Backhoes are part and parcel of most construction sites. But this heavy equipment is also responsible for hundreds of injuries and deaths each year. On average, about 40 people die annually from backhoe related accidents, according to the National Institute for Occupational Safety and Health (NIOSH).
These high, long machines are prone to certain issues due to their design. But accidents often result because workers were not paying attention, are overconfident, or not using proper safety equipment.
How Backhoe Injuries Occur
There are numerous ways in which backhoes cause injuries and fatalities. The most common include:
- Vehicle rollovers
- Sliding into trenches
- Victim pinned between the backhoe and another object
- Electrocutions from hitting power lines
- Material falling off backhoe
- Victim struck by the backhoe or its components
- Hitting an object, causing the operator to fall off the backhoe
- Excavator bucket detaching unexpectedly
- Defective or poorly maintained backhoe
- Slip and falls out of the backhoe or its bucket
- Bad transportation practices
Backhoe Safety Tips
While not every backhoe accident is preventable, good safety practices can greatly reduce the odds of injuries or fatalities. For example, anyone operating a backhoe should wear their seat belt. If they do hit an object, or encounter some other problem, the seatbelt saves them from falling out of the vehicle.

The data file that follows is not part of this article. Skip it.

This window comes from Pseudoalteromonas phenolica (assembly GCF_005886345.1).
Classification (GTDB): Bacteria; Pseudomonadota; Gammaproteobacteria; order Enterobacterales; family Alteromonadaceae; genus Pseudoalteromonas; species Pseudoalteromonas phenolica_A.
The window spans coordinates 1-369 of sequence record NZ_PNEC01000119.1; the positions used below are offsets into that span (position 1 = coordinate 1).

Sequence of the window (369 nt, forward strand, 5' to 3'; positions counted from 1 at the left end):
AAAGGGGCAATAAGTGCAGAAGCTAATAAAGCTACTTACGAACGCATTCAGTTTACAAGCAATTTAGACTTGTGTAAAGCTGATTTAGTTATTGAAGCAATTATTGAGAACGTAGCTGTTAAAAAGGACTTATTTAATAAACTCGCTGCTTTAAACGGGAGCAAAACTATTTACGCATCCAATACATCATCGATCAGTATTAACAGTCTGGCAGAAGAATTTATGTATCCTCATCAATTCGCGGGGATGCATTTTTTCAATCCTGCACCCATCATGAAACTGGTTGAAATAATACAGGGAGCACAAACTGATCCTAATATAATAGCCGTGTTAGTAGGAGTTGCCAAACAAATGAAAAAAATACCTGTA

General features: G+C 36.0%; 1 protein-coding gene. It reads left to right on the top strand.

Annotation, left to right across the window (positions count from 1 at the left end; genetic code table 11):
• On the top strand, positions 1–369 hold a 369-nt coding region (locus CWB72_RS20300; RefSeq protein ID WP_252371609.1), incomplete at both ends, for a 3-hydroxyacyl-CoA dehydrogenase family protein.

Other backhoe safety tips include:
- No passengers allowed – all backhoes are operated by just one person.
- Conduct safety inspections before operating the machinery, including a complete walkaround of the backhoe, as well as ensuring all functions operate correctly.
- Not operating the backhoe in an area where other people are working on the ground.
- Inspection of the work area for trees or power lines before beginning excavation.
- Checking to ensure the boom is locked if the backhoe is going on a road.
The operator should always know the capabilities of his or her machine, including the weight specs. While weight loads are crucial, the operator must always know the height and distances the backhoe is capable of lifting.
Since backhoes may roll over on hills and uneven ground, avoid these areas as much as possible. When they require traversing, do so only when the bucket is empty.
The Walkaround Inspection
The daily walkaround inspection of the backhoe should include looking for any damage to the bucket, attached tools, and hydraulic hoses. Make sure there is nothing inside the bucket that is not supposed to be there. Check under the backhoe for leaks and inspect the tires visually for pressure. Look for any damage or missing parts on the bucket structure.
Conduct a daily fluids check, for transmission fluid, engine oil, glycol and hydraulic oil, as well as the air filter indicator. The entire inspection may be performed without turning on the engine.
Philadelphia Construction Accident Lawyers at McCann Dillon Jaffe & Lamb, LLC Assist People Injured in Backhoe Accidents
If you or a loved one have been seriously injured in a construction accident, you need the services of the experienced Philadelphia Construction Accident lawyers at McCann Dillon Jaffe & Lamb, LLC. Call our office today at 215-569-8488 or contact us online for a free case consultation. Our office is centrally-located in downtown Philadelphia near public transit. We represent clients throughout Pennsylvania, Delaware, and New Jersey.